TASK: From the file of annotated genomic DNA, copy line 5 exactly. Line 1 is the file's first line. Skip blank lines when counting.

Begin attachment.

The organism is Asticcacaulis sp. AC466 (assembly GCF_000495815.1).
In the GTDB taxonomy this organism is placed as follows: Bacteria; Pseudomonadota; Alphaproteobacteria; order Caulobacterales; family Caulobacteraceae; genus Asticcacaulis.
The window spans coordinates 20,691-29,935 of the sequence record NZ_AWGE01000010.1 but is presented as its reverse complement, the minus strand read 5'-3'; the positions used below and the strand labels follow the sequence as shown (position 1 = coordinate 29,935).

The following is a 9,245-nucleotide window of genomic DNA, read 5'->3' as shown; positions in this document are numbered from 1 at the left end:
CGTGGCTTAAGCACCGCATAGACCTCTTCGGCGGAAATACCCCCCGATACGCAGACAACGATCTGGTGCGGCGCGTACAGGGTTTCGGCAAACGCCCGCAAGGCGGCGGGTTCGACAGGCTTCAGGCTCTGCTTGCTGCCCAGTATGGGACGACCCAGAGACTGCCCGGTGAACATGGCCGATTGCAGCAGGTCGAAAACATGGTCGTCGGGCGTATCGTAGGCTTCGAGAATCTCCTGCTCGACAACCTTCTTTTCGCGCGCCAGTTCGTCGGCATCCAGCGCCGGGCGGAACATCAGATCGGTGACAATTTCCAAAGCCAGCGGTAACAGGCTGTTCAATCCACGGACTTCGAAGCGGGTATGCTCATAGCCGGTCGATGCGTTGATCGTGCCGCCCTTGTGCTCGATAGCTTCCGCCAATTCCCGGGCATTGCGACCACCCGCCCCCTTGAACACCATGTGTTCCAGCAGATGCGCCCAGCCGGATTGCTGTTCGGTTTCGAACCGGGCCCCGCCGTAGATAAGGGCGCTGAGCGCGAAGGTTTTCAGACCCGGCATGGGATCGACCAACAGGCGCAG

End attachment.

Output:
CGTGGCTTAAGCACCGCATAGACCTCTTCGGCGGAAATACCCCCCGATACGCAGACAACGATCTGGTGCGGCGCGTACAGGGTTTCGGCAAACGCCCGCAAGGCGGCGGGTTCGACAGGCTTCAGGCTCTGCTTGCTGCCCAGTATGGGACGACCCAGAGACTGCCCGGTGAACATGGCCGATTGCAGCAGGTCGAAAACATGGTCGTCGGGCGTATCGTAGGCTTCGAGAATCTCCTGCTCGACAACCTTCTTTTCGCGCGCCAGTTCGTCGGCATCCAGCGCCGGGCGGAACATCAGATCGGTGACAATTTCCAAAGCCAGCGGTAACAGGCTGTTCAATCCACGGACTTCGAAGCGGGTATGCTCATAGCCGGTCGATGCGTTGATCGTGCCGCCCTTGTGCTCGATAGCTTCCGCCAATTCCCGGGCATTGCGACCACCCGCCCCCTTGAACACCATGTGTTCCAGCAGATGCGCCCAGCCGGATTGCTGTTCGGTTTCGAACCGGGCCCCGCCGTAGATAAGGGCGCTGAGCGCGAAGGTTTTCAGACCCGGCATGGGATCGACCAACAGGCGCAG